Chipping In: Texas Could Solve Microchip Shortage

There is finally a glimmer of optimism on the global semiconductor chip shortage that has dragged on for the past year. Congress is taking up a bipartisan measure to invest $52 billion on ramping up chip production in the U.S. At the heart of that domestic production lies Texas, where Samsung is planning to build at $17 billion chip factory near Austin.

For a foreign company like Samsung to commit to this type of production in Texas is a major breakthrough, considering nearly 90% of the world's semiconductor chips are currently made overseas. "Chip manufacturing is something that has been primarily occurring in Taiwan, and to a certain extent China, and Japan, and Korea," says Chuck DeVore, Vice President of policy initiatives at the Texas Public Policy Foundation.

DeVore tells KTRH that Texas is uniquely qualified to host chip production, even over Silicon Valley. "Electricity costs are cheaper here, land costs are cheaper, labor is less expensive, housing is less expensive," he says. "So it makes a lot of sense for people to relocate, especially manufacturing, to Texas."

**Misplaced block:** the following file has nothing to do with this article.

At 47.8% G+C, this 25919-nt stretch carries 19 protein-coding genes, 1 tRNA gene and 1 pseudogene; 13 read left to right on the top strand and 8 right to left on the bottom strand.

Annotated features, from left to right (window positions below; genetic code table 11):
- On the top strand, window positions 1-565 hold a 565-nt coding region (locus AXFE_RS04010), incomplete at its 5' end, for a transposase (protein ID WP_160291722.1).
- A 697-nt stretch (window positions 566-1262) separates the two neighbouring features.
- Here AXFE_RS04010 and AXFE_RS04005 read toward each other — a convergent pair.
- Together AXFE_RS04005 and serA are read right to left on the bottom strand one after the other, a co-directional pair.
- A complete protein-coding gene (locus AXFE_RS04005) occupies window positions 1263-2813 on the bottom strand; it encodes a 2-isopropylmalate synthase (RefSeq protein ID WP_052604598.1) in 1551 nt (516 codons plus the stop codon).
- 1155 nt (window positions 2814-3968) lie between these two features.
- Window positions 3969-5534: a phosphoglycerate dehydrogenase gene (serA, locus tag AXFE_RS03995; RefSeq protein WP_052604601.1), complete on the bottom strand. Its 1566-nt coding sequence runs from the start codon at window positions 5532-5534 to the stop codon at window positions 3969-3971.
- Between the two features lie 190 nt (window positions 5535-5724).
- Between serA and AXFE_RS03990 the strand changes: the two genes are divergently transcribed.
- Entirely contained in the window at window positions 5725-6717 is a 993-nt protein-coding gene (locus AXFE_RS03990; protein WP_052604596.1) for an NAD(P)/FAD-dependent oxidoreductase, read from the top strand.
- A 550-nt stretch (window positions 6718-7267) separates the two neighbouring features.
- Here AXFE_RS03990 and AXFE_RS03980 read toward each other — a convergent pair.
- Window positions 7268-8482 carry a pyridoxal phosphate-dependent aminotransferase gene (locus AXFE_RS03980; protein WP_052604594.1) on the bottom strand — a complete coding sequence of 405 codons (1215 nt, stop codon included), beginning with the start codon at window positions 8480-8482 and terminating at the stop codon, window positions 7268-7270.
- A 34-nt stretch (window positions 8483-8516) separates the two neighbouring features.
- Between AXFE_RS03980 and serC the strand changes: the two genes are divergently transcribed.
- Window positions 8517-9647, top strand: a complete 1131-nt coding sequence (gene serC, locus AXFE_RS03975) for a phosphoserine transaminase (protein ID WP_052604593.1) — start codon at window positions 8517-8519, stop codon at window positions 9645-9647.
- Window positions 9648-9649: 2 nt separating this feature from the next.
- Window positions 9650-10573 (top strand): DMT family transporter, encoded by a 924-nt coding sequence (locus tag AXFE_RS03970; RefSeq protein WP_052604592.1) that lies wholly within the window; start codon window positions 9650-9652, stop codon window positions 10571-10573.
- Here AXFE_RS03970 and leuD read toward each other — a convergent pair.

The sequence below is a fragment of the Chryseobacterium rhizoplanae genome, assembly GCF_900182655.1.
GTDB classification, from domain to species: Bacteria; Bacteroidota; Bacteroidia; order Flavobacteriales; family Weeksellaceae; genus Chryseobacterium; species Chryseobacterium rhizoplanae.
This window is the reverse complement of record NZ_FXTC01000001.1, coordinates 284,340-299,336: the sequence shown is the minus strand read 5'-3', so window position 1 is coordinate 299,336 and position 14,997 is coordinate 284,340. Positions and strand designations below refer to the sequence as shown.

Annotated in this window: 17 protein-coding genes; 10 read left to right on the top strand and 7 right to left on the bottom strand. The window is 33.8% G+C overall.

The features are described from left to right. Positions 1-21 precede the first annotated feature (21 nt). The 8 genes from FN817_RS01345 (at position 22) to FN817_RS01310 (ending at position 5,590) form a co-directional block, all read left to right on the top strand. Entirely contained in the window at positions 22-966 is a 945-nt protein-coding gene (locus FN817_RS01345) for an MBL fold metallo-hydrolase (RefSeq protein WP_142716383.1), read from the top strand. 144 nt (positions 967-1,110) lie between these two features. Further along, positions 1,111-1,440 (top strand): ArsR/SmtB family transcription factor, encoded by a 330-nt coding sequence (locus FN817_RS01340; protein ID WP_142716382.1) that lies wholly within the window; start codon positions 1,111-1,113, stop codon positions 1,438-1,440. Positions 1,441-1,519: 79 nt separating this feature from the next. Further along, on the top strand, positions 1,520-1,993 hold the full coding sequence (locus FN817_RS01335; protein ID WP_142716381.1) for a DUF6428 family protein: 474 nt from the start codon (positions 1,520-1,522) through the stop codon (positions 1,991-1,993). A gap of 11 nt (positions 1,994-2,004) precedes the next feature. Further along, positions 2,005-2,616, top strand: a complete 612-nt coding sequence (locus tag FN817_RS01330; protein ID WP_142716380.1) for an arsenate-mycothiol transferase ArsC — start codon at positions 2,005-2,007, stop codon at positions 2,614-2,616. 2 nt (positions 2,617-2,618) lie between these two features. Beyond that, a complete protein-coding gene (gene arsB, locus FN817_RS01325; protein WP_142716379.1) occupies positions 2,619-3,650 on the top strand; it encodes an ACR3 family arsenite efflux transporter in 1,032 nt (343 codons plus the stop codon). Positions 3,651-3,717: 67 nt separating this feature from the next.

"Seismic events are also not helpful for chip manufacturing," DeVore continues. "That's another advantage Texas has over California...we don't have a lot of earthquakes."

Contrary to popular belief that Texas is primarily an energy and oil producer, DeVore believes the Lone Star State has already become a technology hub in many ways. "For quite some time, Texas has had more high tech exports than California, because it's so much less expensive to manufacture here," he tells KTRH. "I think you're going to see more than just this one factory going up...Texas clearly has the advantage right now."

Photo: Science Photo Library RF

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